The Duma provides certain incentives to encourage businesses to operate in Russia. For example, it recently passed a law which permits Russian exporters and Russian subsidiaries of foreign companies that provide services to foreign clients and other companies within such client's groups to deduct the full amount of value added tax for these services. The new law, which was drafted in response to the digital economy, will increase competition in the outbound services market.
Tech, Data, Telecoms & Media
Advertisers are increasingly using online messenger systems to promote businesses, as well as their goods and services. In this context, the Federal Anti-monopoly Service recently issued an official letter clarifying, among other things, the application of the Federal Law on Advertising to messenger systems such as Viber and WhatsApp. The letter is notable as it reveals the regulator's approach to advertising campaigns disseminated via various instant messaging services.
The president recently signed the Digital Rights Law, which will take effect on 1 October 2019. The law has introduced a number of new legal concepts into Russian legislation, including digital rights, e-transactions, smart contracts and Big Data. Companies doing business on the digital level in Russia should familiarise themselves with the background and key provisions of the law to ensure that they are ready to operate in the new legislative environment.
Roscomnadzor (the Russian data protection authority) recently filed a landmark action against illegal personal data processing by Google Analytics and Yandex Metriсa. If the authority succeeds in the appeal court, Russian websites will have to welcome users with EU General Data Protection Regulation-style cookie banners and privacy policies. Prior to this case, the Russian internet community had not considered statistical information concerning web traffic and user actions to constitute personal data.
Bill 424632-7 on the Amendment of Parts 1, 2 and 4 of the Civil Code of the Russian Federation (the Digital Rights Bill) and Bill 571124-7 on the Amendment of the Federal Law on Information, Information Technologies and Data Protection (the Big Data Bill) were recently submitted to Parliament for discussion. Both bills are essential developments, especially given the increasing interest in and high value of Big Data in the current digital reform.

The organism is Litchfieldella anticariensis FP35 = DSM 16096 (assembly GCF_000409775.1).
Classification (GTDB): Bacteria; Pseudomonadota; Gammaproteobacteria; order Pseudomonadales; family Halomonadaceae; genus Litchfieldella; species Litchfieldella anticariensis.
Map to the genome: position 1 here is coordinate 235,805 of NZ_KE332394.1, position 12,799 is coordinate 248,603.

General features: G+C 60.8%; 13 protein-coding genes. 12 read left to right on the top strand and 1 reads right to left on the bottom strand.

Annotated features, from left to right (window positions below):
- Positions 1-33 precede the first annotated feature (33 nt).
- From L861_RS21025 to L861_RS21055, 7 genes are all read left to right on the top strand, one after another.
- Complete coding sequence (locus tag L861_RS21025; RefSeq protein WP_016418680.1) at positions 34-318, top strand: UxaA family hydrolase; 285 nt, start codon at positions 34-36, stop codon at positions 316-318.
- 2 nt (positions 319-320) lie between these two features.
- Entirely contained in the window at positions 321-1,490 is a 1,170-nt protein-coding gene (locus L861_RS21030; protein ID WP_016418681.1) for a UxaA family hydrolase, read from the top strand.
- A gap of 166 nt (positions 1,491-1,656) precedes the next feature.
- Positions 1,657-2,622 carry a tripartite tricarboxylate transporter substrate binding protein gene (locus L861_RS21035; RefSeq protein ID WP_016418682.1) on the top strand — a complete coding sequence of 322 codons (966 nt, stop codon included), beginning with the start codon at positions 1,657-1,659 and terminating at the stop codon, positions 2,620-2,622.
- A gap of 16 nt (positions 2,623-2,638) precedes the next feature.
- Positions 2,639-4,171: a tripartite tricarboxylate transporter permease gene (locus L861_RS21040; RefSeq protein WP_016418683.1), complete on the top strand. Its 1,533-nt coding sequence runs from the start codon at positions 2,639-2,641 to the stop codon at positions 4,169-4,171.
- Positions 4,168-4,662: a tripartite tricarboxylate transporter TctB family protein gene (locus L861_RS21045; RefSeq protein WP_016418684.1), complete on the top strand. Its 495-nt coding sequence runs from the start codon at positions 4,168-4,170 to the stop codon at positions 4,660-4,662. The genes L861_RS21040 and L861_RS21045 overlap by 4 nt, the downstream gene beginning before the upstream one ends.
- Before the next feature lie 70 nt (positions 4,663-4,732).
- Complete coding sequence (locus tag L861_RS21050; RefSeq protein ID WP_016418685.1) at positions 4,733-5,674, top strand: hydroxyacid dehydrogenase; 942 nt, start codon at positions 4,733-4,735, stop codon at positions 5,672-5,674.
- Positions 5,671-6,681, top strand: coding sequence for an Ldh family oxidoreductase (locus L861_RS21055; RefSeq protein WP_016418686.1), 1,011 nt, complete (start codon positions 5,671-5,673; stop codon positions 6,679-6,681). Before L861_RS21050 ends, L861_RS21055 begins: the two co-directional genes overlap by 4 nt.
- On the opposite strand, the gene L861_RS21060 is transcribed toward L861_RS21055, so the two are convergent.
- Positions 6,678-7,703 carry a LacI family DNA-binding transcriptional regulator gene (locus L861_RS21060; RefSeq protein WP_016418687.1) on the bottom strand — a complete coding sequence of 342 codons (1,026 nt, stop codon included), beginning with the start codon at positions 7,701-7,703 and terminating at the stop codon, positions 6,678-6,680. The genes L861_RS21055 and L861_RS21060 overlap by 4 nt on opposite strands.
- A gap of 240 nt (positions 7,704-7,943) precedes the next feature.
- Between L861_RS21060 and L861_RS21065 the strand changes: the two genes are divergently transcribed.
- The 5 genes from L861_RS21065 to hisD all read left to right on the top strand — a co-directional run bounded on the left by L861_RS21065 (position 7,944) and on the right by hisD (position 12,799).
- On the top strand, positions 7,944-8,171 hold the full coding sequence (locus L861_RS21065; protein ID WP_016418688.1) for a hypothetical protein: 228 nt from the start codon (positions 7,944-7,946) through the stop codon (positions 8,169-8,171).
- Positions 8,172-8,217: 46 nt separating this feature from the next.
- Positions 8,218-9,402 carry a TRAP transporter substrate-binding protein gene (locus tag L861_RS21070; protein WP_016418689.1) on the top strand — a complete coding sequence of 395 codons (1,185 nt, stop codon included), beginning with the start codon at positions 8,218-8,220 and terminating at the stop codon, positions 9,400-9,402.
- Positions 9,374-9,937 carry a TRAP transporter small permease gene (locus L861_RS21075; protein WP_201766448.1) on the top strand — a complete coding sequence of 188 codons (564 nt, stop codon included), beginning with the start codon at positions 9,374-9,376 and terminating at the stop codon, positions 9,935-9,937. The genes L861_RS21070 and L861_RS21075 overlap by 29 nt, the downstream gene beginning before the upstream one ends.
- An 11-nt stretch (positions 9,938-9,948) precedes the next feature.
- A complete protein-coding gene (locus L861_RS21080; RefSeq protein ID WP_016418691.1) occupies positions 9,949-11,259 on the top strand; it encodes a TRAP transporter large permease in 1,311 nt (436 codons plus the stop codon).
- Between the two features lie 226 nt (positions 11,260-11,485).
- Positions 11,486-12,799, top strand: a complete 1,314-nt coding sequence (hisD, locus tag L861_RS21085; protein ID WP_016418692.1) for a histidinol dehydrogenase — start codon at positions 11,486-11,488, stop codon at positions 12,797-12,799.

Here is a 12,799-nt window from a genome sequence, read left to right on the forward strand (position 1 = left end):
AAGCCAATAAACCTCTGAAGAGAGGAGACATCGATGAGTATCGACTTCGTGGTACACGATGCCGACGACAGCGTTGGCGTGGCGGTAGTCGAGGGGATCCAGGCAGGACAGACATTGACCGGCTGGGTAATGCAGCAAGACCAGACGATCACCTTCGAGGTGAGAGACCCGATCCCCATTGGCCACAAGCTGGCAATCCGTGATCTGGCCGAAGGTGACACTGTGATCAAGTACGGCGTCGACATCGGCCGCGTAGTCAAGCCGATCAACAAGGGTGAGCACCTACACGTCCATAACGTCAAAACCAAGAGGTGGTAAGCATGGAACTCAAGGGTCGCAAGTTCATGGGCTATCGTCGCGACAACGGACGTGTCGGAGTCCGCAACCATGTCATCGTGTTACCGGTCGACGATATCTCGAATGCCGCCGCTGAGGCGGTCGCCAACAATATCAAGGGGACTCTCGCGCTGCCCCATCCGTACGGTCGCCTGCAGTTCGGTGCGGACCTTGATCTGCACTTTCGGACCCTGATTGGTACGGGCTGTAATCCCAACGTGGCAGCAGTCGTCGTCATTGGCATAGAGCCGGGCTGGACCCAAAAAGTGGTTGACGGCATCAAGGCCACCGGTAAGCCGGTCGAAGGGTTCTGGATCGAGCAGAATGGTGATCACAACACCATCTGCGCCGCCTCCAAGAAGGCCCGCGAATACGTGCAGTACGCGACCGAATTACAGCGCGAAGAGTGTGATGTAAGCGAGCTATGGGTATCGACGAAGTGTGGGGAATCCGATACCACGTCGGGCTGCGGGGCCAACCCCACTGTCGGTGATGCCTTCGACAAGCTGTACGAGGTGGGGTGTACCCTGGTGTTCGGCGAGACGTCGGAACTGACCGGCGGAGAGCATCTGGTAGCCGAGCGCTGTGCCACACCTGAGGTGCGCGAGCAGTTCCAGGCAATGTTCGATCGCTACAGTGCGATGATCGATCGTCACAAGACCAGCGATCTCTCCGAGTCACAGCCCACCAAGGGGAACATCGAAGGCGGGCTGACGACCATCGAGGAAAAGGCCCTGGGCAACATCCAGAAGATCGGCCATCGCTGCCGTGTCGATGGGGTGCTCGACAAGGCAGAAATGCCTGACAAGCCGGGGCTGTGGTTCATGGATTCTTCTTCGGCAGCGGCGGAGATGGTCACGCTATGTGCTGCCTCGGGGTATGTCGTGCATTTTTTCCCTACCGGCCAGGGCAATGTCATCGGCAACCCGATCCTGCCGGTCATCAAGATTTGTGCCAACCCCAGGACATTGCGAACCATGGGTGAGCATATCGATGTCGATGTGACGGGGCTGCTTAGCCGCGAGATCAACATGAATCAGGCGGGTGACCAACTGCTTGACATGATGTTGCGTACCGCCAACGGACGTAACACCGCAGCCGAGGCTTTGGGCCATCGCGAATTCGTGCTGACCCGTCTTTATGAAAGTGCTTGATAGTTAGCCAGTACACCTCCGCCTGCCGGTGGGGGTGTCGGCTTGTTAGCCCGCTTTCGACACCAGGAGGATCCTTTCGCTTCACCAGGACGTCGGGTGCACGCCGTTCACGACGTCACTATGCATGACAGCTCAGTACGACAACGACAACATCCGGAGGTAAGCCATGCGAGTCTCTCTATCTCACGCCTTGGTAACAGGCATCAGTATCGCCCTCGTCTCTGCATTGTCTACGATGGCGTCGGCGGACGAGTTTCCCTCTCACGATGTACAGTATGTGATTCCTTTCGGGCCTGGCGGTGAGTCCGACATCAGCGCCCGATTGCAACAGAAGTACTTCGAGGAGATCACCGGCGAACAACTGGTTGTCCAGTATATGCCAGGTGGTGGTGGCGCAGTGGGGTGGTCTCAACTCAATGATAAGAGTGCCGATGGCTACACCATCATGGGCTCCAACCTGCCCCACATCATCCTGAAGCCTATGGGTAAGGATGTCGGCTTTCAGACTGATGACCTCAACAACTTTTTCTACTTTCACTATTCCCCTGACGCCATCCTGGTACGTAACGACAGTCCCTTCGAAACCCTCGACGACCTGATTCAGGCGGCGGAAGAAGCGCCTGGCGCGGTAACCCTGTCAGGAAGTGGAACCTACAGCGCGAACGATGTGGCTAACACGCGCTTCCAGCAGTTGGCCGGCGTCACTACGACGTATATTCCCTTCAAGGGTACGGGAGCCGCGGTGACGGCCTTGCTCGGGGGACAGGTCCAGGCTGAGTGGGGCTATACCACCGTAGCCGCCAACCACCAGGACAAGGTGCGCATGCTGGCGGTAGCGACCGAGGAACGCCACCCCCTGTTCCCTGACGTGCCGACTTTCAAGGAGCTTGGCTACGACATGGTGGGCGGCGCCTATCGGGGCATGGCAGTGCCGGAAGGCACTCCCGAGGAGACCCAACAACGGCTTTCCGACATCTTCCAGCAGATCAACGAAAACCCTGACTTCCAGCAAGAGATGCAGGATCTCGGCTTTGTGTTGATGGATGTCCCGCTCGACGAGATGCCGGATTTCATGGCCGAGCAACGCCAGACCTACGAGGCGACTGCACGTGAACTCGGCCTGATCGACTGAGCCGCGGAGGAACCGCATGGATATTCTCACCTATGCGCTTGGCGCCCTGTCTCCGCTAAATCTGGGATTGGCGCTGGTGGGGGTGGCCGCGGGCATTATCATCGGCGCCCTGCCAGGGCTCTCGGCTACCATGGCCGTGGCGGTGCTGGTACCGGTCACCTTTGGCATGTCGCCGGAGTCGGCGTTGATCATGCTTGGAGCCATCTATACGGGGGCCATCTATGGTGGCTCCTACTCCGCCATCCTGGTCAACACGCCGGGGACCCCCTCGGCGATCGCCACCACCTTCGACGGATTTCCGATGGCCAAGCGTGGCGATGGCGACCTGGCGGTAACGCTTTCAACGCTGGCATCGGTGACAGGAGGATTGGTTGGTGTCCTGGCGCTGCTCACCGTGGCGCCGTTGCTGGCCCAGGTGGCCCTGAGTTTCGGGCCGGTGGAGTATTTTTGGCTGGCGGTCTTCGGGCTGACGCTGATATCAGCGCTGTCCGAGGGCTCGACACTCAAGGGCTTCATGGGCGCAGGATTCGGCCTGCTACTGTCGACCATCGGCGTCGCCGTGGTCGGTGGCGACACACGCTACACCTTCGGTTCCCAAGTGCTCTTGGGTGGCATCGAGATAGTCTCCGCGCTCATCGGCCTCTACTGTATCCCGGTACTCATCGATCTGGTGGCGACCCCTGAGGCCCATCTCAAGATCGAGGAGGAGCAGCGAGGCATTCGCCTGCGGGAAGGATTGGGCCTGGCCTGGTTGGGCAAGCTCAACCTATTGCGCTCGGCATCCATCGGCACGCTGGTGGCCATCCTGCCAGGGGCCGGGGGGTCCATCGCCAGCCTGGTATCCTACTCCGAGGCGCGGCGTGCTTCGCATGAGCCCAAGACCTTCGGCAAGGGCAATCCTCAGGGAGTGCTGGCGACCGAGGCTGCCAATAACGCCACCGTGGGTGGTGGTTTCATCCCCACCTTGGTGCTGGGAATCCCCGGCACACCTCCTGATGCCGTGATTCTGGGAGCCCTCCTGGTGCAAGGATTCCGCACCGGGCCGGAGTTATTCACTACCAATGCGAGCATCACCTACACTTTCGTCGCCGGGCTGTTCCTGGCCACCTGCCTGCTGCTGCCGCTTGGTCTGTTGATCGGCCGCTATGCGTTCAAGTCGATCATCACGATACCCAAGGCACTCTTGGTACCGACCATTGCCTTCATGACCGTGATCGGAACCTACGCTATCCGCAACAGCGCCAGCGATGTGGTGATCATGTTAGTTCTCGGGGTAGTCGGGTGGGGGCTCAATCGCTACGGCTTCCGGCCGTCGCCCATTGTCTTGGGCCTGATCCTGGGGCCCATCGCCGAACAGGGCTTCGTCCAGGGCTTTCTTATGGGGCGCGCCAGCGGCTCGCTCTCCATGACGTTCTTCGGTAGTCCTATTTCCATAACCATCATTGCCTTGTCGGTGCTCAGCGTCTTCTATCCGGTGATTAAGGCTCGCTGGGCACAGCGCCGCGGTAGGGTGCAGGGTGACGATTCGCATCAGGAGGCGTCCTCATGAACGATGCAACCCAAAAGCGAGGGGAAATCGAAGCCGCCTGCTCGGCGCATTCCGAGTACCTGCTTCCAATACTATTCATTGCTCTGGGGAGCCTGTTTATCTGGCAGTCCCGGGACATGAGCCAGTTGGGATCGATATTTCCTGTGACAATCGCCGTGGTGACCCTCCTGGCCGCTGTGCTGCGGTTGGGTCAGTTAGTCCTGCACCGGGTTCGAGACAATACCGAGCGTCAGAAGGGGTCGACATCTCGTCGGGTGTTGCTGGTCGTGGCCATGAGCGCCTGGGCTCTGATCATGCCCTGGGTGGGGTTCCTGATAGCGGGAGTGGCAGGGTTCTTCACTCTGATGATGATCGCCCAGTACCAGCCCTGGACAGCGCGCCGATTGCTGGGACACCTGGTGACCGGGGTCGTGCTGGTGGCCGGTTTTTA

The EU General Data Protection Regulation (GDPR) applies internationally and can encroach on the national laws of non-EU countries. In Russia, international companies must fulfil the requirements of both the GDPR and local laws, even though they may contradict each other. Companies should follow a number of recommendations in order to find the most practical solutions, mitigate relevant legal risks and keep their noses clean should Roscomnadzor try to find fault with them.
New data storage rules recently took effect for telecoms operators in Russia. Although the rules are aimed at fighting e-terrorism and preserving national cybersecurity, their application and implementation will inevitably lead to substantial financial and material investments by telecoms operators. Therefore, it will be interesting to see how this legislation will be complied with in practice.
New data storage rules recently took effect for online data distributors (organisers) in Russia. The new rules form an integral part of the ongoing reform of the legislation on the national governance of internet sovereignty, data privacy and cybersecurity, which includes the package of laws known as the 'Yarovaya Law'. However, both the Yarovaya Law and the new data storage requirements have been widely criticised.
The Audiovisual Services Law recently took effect and has introduced an innovative legal regime for the operation of streaming and video on demand services in Russia. The law has defined 'audiovisual services', imposed special obligations on audiovisual service owners and introduced penalties for non-compliance with the law.